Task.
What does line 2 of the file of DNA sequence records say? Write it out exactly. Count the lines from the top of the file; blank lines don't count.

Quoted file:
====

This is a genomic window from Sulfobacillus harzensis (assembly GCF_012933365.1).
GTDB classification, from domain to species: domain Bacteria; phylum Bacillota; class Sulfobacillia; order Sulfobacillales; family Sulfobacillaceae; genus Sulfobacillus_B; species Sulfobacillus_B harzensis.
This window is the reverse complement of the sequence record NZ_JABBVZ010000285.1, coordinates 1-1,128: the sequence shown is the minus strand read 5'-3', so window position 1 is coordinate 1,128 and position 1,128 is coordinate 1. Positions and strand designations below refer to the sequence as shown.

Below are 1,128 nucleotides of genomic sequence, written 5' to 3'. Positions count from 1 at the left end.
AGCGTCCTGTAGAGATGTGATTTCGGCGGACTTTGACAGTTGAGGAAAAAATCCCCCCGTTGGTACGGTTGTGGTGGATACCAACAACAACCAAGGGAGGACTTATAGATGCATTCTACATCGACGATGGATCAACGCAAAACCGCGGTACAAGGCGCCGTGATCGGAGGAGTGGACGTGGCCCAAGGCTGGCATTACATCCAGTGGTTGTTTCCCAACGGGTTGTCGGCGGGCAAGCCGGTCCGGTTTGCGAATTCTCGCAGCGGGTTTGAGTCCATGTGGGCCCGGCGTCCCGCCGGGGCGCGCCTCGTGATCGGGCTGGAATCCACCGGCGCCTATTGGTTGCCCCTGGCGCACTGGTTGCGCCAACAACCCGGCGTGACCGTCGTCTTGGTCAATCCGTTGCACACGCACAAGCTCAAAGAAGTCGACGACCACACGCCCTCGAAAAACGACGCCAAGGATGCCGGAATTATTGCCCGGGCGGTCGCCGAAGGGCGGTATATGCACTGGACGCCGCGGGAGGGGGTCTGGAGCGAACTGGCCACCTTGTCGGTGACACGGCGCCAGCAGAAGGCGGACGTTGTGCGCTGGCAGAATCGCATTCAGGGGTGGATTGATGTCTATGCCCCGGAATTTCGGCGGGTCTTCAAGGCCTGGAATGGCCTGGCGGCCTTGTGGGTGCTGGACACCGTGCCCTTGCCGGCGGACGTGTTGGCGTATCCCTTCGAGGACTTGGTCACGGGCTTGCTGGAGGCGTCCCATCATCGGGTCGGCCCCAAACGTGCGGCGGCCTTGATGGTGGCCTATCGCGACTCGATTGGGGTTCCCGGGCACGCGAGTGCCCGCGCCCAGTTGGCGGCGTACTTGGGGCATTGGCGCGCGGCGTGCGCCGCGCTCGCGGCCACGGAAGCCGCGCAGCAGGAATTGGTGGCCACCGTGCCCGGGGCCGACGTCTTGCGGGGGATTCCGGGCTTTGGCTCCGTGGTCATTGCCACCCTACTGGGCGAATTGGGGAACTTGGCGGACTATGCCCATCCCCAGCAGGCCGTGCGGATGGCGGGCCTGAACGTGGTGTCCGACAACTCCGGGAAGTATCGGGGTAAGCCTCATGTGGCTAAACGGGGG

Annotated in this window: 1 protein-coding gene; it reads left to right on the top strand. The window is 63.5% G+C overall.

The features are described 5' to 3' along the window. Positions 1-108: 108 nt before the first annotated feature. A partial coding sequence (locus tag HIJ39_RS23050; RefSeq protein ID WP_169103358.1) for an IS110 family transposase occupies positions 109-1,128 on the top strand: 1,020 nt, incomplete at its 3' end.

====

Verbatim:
GTDB classification, from domain to species: domain Bacteria; phylum Bacillota; class Sulfobacillia; order Sulfobacillales; family Sulfobacillaceae; genus Sulfobacillus_B; species Sulfobacillus_B harzensis.